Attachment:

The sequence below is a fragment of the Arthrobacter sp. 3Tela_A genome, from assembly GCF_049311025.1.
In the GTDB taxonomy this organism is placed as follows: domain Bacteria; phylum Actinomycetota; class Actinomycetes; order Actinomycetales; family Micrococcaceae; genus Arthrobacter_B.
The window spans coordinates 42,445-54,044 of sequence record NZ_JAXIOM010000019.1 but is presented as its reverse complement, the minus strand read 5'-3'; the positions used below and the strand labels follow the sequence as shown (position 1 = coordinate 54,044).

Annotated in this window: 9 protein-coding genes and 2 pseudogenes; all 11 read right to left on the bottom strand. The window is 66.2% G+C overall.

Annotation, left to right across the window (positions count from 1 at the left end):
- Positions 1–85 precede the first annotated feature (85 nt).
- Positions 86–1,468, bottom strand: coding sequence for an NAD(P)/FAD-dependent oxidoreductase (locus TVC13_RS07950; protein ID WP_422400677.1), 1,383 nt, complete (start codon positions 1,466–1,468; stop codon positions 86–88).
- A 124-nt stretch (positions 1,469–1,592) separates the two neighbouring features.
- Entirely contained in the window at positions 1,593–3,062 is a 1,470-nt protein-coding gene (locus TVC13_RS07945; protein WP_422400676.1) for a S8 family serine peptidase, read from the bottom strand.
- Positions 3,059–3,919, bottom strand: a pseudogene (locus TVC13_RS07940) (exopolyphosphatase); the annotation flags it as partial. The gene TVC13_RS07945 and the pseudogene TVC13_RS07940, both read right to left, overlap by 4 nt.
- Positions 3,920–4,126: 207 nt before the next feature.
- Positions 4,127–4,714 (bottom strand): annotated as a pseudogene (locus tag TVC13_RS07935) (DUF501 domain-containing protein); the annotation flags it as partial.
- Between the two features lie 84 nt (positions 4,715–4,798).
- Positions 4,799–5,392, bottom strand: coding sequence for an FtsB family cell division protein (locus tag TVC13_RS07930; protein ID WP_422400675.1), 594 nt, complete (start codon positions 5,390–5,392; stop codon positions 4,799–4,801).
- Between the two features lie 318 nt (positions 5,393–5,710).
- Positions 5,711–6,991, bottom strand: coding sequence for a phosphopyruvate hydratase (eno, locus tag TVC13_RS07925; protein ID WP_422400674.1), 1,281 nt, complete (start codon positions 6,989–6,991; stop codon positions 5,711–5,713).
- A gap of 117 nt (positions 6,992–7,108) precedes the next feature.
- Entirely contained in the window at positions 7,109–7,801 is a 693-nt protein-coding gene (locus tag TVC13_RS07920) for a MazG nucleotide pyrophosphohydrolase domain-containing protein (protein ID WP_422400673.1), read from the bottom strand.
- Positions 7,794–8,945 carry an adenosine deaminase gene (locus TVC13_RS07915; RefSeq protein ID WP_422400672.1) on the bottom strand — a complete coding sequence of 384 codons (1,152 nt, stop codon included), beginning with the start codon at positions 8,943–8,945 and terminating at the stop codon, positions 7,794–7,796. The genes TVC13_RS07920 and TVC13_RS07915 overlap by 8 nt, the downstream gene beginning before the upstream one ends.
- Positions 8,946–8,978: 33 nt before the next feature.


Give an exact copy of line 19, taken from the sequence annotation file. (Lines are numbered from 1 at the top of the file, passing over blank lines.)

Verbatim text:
- Positions 7,794–8,945 carry an adenosine deaminase gene (locus TVC13_RS07915; RefSeq protein ID WP_422400672.1) on the bottom strand — a complete coding sequence of 384 codons (1,152 nt, stop codon included), beginning with the start codon at positions 8,943–8,945 and terminating at the stop codon, positions 7,794–7,796. The genes TVC13_RS07920 and TVC13_RS07915 overlap by 8 nt, the downstream gene beginning before the upstream one ends.